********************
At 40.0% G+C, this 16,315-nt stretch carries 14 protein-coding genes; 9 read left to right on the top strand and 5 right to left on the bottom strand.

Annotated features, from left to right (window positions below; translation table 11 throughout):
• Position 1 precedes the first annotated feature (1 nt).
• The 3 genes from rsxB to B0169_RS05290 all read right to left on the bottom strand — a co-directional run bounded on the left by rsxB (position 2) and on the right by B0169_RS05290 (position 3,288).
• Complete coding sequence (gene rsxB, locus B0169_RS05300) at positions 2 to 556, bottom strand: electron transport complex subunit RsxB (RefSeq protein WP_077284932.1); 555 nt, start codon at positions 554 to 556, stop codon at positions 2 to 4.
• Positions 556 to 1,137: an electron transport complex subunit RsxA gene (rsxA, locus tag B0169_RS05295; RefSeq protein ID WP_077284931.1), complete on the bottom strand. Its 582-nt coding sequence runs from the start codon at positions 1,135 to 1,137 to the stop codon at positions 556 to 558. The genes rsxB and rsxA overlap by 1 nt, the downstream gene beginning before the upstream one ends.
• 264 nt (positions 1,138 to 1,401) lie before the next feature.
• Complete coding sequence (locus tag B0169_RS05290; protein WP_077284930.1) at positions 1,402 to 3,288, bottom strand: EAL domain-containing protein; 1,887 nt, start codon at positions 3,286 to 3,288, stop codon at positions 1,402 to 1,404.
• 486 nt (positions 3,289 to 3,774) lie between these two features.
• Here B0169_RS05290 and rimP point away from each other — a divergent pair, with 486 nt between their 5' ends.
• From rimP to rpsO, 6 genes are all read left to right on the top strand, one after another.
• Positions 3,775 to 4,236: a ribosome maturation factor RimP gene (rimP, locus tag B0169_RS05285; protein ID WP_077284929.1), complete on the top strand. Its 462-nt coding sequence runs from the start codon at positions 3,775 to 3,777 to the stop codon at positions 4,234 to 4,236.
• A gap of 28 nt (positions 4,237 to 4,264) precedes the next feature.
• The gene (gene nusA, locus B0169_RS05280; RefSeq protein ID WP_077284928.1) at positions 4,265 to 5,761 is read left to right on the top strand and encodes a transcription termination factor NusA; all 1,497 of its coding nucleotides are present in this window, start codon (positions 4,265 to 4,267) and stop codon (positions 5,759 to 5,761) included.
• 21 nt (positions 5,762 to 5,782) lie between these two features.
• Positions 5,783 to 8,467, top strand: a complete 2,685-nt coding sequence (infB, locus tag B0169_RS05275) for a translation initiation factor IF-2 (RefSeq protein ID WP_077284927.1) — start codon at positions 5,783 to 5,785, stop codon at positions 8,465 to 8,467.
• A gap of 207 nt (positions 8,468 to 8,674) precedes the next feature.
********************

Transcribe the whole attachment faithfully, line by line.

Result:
At 40.0% G+C, this 16,315-nt stretch carries 14 protein-coding genes; 9 read left to right on the top strand and 5 right to left on the bottom strand.

Annotated features, from left to right (window positions below; translation table 11 throughout):
• Position 1 precedes the first annotated feature (1 nt).
• The 3 genes from rsxB to B0169_RS05290 all read right to left on the bottom strand — a co-directional run bounded on the left by rsxB (position 2) and on the right by B0169_RS05290 (position 3,288).
• Complete coding sequence (gene rsxB, locus B0169_RS05300) at positions 2 to 556, bottom strand: electron transport complex subunit RsxB (RefSeq protein WP_077284932.1); 555 nt, start codon at positions 554 to 556, stop codon at positions 2 to 4.
• Positions 556 to 1,137: an electron transport complex subunit RsxA gene (rsxA, locus tag B0169_RS05295; RefSeq protein ID WP_077284931.1), complete on the bottom strand. Its 582-nt coding sequence runs from the start codon at positions 1,135 to 1,137 to the stop codon at positions 556 to 558. The genes rsxB and rsxA overlap by 1 nt, the downstream gene beginning before the upstream one ends.
• 264 nt (positions 1,138 to 1,401) lie before the next feature.
• Complete coding sequence (locus tag B0169_RS05290; protein WP_077284930.1) at positions 1,402 to 3,288, bottom strand: EAL domain-containing protein; 1,887 nt, start codon at positions 3,286 to 3,288, stop codon at positions 1,402 to 1,404.
• 486 nt (positions 3,289 to 3,774) lie between these two features.
• Here B0169_RS05290 and rimP point away from each other — a divergent pair, with 486 nt between their 5' ends.
• From rimP to rpsO, 6 genes are all read left to right on the top strand, one after another.
• Positions 3,775 to 4,236: a ribosome maturation factor RimP gene (rimP, locus tag B0169_RS05285; protein ID WP_077284929.1), complete on the top strand. Its 462-nt coding sequence runs from the start codon at positions 3,775 to 3,777 to the stop codon at positions 4,234 to 4,236.
• A gap of 28 nt (positions 4,237 to 4,264) precedes the next feature.
• The gene (gene nusA, locus B0169_RS05280; RefSeq protein ID WP_077284928.1) at positions 4,265 to 5,761 is read left to right on the top strand and encodes a transcription termination factor NusA; all 1,497 of its coding nucleotides are present in this window, start codon (positions 4,265 to 4,267) and stop codon (positions 5,759 to 5,761) included.
• 21 nt (positions 5,762 to 5,782) lie between these two features.
• Positions 5,783 to 8,467, top strand: a complete 2,685-nt coding sequence (infB, locus tag B0169_RS05275) for a translation initiation factor IF-2 (RefSeq protein ID WP_077284927.1) — start codon at positions 5,783 to 5,785, stop codon at positions 8,465 to 8,467.
• A gap of 207 nt (positions 8,468 to 8,674) precedes the next feature.